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    1. Their "love" for graduates of community colleges is about as sincere and meaningful as a prostitute's "love" for her john. Both putative suitors are motivated by money. Talk of "love" is nothing but cover for ba$e intere$t$.

      I don't think that "the ability ... to succeed in law school and pass the bar" is necessarily determined by "adding up the numbers", although numbers certainly do say a lot. Nor should admissions be based on that ability alone. What about such factors as professional competence and the state of the job market?

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    2. I'm 11:26

      I certainly agree Old Guy (and I am older than you, by the way) that numbers do not tell the whole story. Sure, professional competence and the state of the job market are important, and country club membership in the immediate family is determinative.

      But when assessing a law school candidate:

      Look for reading skills
      And legal instincts
      But stay away from emotion 'cause
      [boom boom]
      Love stinks

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  13. A colleague of mine is going to a post-bac program so he can met the requirements to attend med school. On the other hand, law school is continuing to drop standards. The difference between the two professions is stark indeed.

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  14. I am seething when I read this type of stuff.

    I am in the process of becoming a high school science teacher, although I'd really like to be a guidance counselor. Regardless, I'll be certain to warn ALL my students about the law school scam.

    Call me idealistic, but I really hope to be in a position one day where I can advocate for young kids and protect them from the higher education scammers.

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    1. As you said, higher "education" itself is a scam—mainly a generational one.

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    2. You know it isn't just schools that are in the scam. There are many public interest organizations that promote becoming a lawyer to high school kids and college students. Holding mock trials with the support of law schools and law firms. All to promote the idea of "you can be an important lawyer too." They need to be stopped. These organizations are feeders into the law school scam mostly staffed by less talented former school administration. Usually held in lavish firms or schools or courthouses so kids dream of a life they are, lets face it, never going to have.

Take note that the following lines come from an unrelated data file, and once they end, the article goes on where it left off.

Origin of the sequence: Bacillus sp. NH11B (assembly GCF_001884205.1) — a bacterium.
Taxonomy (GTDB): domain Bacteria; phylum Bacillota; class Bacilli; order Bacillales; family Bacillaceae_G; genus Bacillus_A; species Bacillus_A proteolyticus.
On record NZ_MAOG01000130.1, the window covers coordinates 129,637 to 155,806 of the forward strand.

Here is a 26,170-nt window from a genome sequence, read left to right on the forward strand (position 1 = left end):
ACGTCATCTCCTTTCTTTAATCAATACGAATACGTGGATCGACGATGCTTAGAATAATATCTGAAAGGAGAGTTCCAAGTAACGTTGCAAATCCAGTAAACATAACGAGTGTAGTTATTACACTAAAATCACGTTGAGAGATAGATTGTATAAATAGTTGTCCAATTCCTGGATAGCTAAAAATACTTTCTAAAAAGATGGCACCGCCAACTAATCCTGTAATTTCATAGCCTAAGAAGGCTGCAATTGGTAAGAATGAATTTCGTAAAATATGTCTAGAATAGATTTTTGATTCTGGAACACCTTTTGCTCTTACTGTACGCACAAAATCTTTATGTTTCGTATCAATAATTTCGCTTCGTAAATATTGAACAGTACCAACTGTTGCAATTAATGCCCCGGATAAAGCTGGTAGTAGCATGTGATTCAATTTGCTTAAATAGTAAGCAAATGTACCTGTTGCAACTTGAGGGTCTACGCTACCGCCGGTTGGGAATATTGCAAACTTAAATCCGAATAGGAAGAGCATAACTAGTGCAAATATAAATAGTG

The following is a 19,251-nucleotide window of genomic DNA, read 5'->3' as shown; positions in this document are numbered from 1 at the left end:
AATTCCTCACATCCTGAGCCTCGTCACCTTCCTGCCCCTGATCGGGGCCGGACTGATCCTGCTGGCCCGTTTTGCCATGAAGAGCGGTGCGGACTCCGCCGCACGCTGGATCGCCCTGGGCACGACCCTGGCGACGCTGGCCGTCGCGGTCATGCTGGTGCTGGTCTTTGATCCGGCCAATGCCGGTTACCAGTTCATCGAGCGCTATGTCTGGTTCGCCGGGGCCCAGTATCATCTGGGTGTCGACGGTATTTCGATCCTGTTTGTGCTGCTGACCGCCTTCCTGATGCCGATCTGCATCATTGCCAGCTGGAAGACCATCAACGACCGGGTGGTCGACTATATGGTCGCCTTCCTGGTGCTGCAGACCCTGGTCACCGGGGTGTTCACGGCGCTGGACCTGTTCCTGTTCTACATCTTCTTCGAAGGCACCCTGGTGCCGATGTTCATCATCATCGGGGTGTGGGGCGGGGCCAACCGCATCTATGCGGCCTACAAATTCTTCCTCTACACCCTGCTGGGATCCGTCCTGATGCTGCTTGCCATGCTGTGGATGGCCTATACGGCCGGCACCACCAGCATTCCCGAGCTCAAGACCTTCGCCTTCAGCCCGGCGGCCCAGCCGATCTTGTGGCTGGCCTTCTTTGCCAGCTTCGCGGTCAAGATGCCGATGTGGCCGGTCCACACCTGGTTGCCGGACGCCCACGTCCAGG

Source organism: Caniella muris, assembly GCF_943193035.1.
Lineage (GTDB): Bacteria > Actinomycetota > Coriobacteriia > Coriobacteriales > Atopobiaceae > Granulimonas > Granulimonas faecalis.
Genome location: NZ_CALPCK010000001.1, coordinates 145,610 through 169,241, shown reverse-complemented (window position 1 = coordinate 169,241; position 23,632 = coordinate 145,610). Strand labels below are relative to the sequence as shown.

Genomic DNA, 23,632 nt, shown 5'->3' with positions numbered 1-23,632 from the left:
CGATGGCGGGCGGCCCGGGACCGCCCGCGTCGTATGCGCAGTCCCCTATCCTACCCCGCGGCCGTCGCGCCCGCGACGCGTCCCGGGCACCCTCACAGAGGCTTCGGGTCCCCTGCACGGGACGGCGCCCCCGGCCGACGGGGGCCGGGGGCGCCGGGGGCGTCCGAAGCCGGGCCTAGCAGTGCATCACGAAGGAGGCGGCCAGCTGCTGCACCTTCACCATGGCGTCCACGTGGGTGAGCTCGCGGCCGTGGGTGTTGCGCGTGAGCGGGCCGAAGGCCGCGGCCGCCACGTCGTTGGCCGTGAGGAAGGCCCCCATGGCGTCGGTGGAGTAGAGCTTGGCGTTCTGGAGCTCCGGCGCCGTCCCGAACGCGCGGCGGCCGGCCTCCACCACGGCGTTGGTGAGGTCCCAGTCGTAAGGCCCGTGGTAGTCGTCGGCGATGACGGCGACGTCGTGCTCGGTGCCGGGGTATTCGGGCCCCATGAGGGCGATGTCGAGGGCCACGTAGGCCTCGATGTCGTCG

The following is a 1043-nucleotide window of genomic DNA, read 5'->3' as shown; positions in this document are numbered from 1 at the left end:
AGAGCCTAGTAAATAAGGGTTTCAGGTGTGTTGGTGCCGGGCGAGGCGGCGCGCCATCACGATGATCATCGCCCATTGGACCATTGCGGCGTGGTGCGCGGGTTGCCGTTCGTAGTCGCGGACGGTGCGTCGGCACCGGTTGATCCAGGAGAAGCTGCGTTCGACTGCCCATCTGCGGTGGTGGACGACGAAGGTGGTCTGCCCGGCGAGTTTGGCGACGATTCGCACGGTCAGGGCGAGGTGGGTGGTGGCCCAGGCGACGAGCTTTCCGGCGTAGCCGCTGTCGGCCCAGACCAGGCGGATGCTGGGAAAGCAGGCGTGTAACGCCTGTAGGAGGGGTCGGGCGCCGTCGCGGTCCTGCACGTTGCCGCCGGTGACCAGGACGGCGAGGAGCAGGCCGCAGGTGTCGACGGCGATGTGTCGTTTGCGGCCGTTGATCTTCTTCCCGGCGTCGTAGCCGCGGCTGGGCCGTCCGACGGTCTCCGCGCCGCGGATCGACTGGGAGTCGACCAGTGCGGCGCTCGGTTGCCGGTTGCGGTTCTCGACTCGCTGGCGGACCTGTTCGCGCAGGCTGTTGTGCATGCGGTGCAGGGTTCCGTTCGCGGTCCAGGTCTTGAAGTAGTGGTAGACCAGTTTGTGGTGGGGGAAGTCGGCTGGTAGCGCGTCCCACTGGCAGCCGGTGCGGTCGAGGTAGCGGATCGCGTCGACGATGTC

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    3. Captain Hruska Carswell, Continuance KingMay 6, 2016 at 1:25 PM

      In many ways, you guys are correct. A few years ago, I was trying an Illinois Super Class X Felony drug deal....20 pounds of coke. I was running an entrapment defense. I was up all night, nervously worrying. My guys was looking at a minimum of 15 years. When I left the house at 6:00 to trudge to court, I was famished. I ordered three egg McMuffins. The folks who prepared my Egg McMuffins were the most important people in the world to me that day and their labor was priceless....Without them, I could not have tried my case....That morning, they served justice and I bet they never attended any form of higher education.

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    4. To Anonymous @ 7:59- If you can successfully dissuade your students from making ruinous choices where "higher education" is concerned (not just law school, but higher education in general), then I salute you. In either case, I encourage you to go ahead with your goal of working in a high school and helping the students. But be careful; if any of education's True Believers get a whiff of what you're doing, then they just might toss you out on your ass before you know it. If college is really designed to swindle the youth, then public schools are just there to keep the kids busy, brainwash them and then funnel them into college.
      Although, that being said, I've also humored the idea of becoming a teacher, not just to actually try and teach kids, but also to help them steer clear of the educational scam which [almost] completely ruined me.

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  15. Community college is a scam. At the four-year state university at which I work, transfers from community colleges, with very rare exceptions, either re-take all substantive classes and all major classes, or they flunk out.